A new concentration within the undergraduate art major offers students a formalized way to study film production.
Introduced this academic year, the filmmaking concentration will add a fifth area of specialty to the art major’s existing four — graphic design, painting and printmaking, photography and sculpture. The new track’s program of study will draw on existing course offerings from the School of Art and the undergraduate Film Studies Department. Students who choose to pursue the concentration will be required to fulfill the art major’s typical prerequisites, though they will also have the opportunity to substitute courses in the history of film for the usual art history requirement. Dean of the School of Art Rob Storr said the new concentration is an attempt to offer students a curricular track that will integrate the general study of visual arts with the more specialized study of film production.
“Rather than treating film as a separate category outside of the visual arts generally, we’d like to see it taught in the School [of Art], and have it possible for students to major in film with the same level of seriousness that they could with any other discipline,” Storr said.
John MacKay, chair of the Film Studies Department, said he thinks students should view the filmmaking concentration as an additional track through which they may pursue their interests in film production. MacKay noted that there has been — and will continue to be — a “practice”-oriented track within the Film Studies major itself, though he added that the new concentration will provide an outlet for those particularly interested in making film within the context of broader visual practice.
MacKay said he thinks that while the Film Studies major tries to give students the tools for becoming filmmakers, Yale displays a certain resistance towards stressing a rigid, preprofessional course of study for undergraduates, in keeping with its liberal arts values. He added that the major prepares students for the creative practice of filmmaking by exposing them not only to film production, but also to the history of filmmaking and film theory. MacKay stressed the overlap between the filmmaking concentration and the film studies major, but noted that the major still requires a much higher number of courses in the history, theory and analysis of film in addition to classes focusing on film production.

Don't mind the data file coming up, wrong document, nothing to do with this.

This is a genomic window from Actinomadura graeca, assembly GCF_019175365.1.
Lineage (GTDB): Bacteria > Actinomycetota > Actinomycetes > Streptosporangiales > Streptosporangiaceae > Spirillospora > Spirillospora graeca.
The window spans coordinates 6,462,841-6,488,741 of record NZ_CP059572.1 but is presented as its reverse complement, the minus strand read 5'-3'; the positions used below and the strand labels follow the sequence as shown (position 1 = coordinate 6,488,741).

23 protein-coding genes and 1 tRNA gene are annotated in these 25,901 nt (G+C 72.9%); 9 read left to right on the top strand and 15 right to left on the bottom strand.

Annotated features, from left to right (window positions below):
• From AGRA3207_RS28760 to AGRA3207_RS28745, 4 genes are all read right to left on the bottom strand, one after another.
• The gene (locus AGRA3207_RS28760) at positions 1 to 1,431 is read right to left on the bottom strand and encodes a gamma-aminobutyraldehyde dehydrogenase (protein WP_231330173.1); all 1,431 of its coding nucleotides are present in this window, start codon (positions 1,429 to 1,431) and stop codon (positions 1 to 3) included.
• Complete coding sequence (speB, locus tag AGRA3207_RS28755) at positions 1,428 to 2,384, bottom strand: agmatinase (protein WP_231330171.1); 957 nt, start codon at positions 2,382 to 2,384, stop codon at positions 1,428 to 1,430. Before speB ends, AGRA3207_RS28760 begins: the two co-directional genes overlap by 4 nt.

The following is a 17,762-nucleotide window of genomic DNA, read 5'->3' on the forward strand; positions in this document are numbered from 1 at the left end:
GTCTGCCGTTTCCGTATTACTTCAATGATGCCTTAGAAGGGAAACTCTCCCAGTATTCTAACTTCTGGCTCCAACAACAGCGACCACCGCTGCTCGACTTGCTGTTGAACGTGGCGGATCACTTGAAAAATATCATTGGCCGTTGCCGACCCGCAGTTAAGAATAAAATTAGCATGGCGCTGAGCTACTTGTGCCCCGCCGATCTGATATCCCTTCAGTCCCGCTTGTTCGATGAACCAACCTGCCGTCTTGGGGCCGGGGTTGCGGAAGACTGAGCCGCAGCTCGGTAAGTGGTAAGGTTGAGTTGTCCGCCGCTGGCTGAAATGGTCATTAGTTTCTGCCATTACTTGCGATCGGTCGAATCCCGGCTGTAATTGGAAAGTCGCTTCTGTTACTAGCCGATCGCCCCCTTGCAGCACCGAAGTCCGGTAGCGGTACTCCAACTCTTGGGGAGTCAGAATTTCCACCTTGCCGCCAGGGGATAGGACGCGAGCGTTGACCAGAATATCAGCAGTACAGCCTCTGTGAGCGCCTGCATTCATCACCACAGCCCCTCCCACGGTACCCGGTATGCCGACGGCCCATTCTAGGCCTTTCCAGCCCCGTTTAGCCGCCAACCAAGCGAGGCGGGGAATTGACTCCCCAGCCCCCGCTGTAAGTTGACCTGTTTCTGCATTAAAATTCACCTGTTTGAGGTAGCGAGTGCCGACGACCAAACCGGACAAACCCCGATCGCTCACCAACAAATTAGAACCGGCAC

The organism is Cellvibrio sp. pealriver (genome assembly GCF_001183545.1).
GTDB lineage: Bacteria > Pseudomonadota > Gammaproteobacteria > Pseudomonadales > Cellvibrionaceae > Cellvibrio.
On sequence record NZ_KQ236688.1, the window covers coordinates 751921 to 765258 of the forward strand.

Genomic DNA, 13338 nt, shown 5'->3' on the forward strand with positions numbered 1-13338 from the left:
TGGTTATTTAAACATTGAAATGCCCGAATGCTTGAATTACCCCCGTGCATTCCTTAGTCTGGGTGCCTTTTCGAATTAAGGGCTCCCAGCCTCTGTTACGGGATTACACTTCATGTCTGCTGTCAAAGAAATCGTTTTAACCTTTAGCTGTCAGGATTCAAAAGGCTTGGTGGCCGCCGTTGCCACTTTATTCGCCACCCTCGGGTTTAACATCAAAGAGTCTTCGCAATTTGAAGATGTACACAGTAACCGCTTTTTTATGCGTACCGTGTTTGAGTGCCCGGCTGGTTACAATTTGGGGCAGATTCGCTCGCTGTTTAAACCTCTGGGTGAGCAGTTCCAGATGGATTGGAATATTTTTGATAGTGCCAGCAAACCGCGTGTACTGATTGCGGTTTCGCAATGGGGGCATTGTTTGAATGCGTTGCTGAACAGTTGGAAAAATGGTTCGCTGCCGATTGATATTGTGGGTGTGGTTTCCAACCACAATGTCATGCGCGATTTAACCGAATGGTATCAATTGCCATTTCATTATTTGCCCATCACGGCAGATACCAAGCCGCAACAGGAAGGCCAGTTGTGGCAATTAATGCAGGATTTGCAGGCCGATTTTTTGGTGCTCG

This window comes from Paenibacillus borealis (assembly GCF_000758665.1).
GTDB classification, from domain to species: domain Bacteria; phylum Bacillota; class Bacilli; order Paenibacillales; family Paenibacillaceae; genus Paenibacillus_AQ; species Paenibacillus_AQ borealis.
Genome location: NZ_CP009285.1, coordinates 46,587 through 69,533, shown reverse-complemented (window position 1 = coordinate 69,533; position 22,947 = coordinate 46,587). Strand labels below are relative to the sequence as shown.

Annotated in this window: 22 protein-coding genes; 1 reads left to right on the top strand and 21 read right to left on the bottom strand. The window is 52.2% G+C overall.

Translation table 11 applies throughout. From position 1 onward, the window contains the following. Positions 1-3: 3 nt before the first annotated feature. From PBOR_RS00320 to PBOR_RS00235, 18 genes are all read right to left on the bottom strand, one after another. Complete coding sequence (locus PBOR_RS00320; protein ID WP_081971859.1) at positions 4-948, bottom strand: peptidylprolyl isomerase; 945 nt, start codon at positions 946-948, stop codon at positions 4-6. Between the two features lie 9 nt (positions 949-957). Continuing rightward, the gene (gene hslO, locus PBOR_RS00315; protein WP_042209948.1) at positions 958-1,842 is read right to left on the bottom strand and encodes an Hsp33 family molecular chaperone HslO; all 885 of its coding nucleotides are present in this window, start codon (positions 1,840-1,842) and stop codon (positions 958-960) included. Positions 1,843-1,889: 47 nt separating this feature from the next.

Film studies professor Jonathan Andrews said that he believes filmmaking is the “ultimate” liberal arts course, as it incorporates fields like psychology, theatre, literature, aesthetics, history and even physics.
Professor J.D. Connor, the director of undergraduate studies for the Film Studies Department, explained that over the past year professors from the School of Art and the film studies program have been reexamining undergraduates’ options for studying film. Taking into consideration their shared faculty, courses and students, the two programs conceived the filmmaking concentration as a way to share responsibility for the practical instruction of students, Connor noted.
“Before, students were trying to patch together a program out of offerings that were not necessarily coordinated — some things in the School of Art, some things in the film studies program — and they were having a hard time choosing,” Storr explained. “[The filmmaking concentration] will provide a clearer course for students so they’re not tempted by competing options. Now, they have one coherent option that’s been negotiated.”
Storr emphasized his commitment to a diverse concentration that will attract students working in a variety of disciplines within the context of filmmaking.
The undergraduate film studies major draws on courses from departments such as French, German, theater studies and the history of art, among others.